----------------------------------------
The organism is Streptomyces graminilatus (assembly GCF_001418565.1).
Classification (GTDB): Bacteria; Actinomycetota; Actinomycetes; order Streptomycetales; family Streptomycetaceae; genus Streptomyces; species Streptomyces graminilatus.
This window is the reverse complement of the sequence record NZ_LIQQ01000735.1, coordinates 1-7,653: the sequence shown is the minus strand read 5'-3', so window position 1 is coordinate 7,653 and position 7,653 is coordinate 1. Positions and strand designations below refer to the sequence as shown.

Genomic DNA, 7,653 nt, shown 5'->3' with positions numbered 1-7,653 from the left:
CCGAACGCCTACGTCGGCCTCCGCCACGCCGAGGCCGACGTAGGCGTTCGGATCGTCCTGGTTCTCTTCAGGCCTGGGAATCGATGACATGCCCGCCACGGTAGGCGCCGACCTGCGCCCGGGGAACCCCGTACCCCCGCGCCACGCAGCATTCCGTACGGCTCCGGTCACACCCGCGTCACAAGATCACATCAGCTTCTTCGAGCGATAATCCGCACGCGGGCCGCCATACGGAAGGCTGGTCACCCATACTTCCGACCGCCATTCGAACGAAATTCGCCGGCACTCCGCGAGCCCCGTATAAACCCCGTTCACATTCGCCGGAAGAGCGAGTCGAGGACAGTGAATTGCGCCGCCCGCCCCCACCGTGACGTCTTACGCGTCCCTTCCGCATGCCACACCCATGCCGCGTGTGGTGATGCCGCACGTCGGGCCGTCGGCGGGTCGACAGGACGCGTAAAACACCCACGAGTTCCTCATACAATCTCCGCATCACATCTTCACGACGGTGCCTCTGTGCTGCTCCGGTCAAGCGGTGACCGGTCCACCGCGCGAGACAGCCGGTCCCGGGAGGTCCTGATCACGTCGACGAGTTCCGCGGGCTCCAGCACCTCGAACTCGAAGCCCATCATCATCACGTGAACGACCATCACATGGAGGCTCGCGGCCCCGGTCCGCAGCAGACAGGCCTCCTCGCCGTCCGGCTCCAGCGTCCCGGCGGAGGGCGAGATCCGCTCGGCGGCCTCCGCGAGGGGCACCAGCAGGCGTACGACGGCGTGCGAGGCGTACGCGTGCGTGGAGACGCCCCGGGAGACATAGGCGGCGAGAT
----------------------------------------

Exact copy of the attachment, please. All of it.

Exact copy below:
The organism is Streptomyces graminilatus (assembly GCF_001418565.1).
Classification (GTDB): Bacteria; Actinomycetota; Actinomycetes; order Streptomycetales; family Streptomycetaceae; genus Streptomyces; species Streptomyces graminilatus.
This window is the reverse complement of the sequence record NZ_LIQQ01000735.1, coordinates 1-7,653: the sequence shown is the minus strand read 5'-3', so window position 1 is coordinate 7,653 and position 7,653 is coordinate 1. Positions and strand designations below refer to the sequence as shown.

Genomic DNA, 7,653 nt, shown 5'->3' with positions numbered 1-7,653 from the left:
CCGAACGCCTACGTCGGCCTCCGCCACGCCGAGGCCGACGTAGGCGTTCGGATCGTCCTGGTTCTCTTCAGGCCTGGGAATCGATGACATGCCCGCCACGGTAGGCGCCGACCTGCGCCCGGGGAACCCCGTACCCCCGCGCCACGCAGCATTCCGTACGGCTCCGGTCACACCCGCGTCACAAGATCACATCAGCTTCTTCGAGCGATAATCCGCACGCGGGCCGCCATACGGAAGGCTGGTCACCCATACTTCCGACCGCCATTCGAACGAAATTCGCCGGCACTCCGCGAGCCCCGTATAAACCCCGTTCACATTCGCCGGAAGAGCGAGTCGAGGACAGTGAATTGCGCCGCCCGCCCCCACCGTGACGTCTTACGCGTCCCTTCCGCATGCCACACCCATGCCGCGTGTGGTGATGCCGCACGTCGGGCCGTCGGCGGGTCGACAGGACGCGTAAAACACCCACGAGTTCCTCATACAATCTCCGCATCACATCTTCACGACGGTGCCTCTGTGCTGCTCCGGTCAAGCGGTGACCGGTCCACCGCGCGAGACAGCCGGTCCCGGGAGGTCCTGATCACGTCGACGAGTTCCGCGGGCTCCAGCACCTCGAACTCGAAGCCCATCATCATCACGTGAACGACCATCACATGGAGGCTCGCGGCCCCGGTCCGCAGCAGACAGGCCTCCTCGCCGTCCGGCTCCAGCGTCCCGGCGGAGGGCGAGATCCGCTCGGCGGCCTCCGCGAGGGGCACCAGCAGGCGTACGACGGCGTGCGAGGCGTACGCGTGCGTGGAGACGCCCCGGGAGACATAGGCGGCGAGAT